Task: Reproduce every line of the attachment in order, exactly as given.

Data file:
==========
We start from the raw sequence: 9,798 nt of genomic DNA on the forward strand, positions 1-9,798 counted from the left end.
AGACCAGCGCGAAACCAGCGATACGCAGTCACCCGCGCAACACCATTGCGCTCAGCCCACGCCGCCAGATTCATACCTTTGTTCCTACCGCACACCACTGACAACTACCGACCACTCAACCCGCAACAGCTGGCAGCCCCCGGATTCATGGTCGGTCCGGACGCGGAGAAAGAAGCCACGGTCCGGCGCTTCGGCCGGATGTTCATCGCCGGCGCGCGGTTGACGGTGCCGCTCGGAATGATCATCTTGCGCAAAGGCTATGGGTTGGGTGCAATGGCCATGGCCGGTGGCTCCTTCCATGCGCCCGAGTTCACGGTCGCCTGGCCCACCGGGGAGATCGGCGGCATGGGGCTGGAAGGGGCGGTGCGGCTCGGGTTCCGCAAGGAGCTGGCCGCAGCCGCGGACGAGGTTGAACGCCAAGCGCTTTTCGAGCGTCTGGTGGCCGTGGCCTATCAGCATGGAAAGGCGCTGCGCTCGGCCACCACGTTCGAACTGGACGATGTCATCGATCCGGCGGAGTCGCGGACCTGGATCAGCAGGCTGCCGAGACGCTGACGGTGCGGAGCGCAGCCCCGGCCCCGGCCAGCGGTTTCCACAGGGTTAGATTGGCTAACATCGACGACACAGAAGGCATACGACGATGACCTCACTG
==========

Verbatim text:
We start from the raw sequence: 9,798 nt of genomic DNA on the forward strand, positions 1-9,798 counted from the left end.
AGACCAGCGCGAAACCAGCGATACGCAGTCACCCGCGCAACACCATTGCGCTCAGCCCACGCCGCCAGATTCATACCTTTGTTCCTACCGCACACCACTGACAACTACCGACCACTCAACCCGCAACAGCTGGCAGCCCCCGGATTCATGGTCGGTCCGGACGCGGAGAAAGAAGCCACGGTCCGGCGCTTCGGCCGGATGTTCATCGCCGGCGCGCGGTTGACGGTGCCGCTCGGAATGATCATCTTGCGCAAAGGCTATGGGTTGGGTGCAATGGCCATGGCCGGTGGCTCCTTCCATGCGCCCGAGTTCACGGTCGCCTGGCCCACCGGGGAGATCGGCGGCATGGGGCTGGAAGGGGCGGTGCGGCTCGGGTTCCGCAAGGAGCTGGCCGCAGCCGCGGACGAGGTTGAACGCCAAGCGCTTTTCGAGCGTCTGGTGGCCGTGGCCTATCAGCATGGAAAGGCGCTGCGCTCGGCCACCACGTTCGAACTGGACGATGTCATCGATCCGGCGGAGTCGCGGACCTGGATCAGCAGGCTGCCGAGACGCTGACGGTGCGGAGCGCAGCCCCGGCCCCGGCCAGCGGTTTCCACAGGGTTAGATTGGCTAACATCGACGACACAGAAGGCATACGACGATGACCTCACTG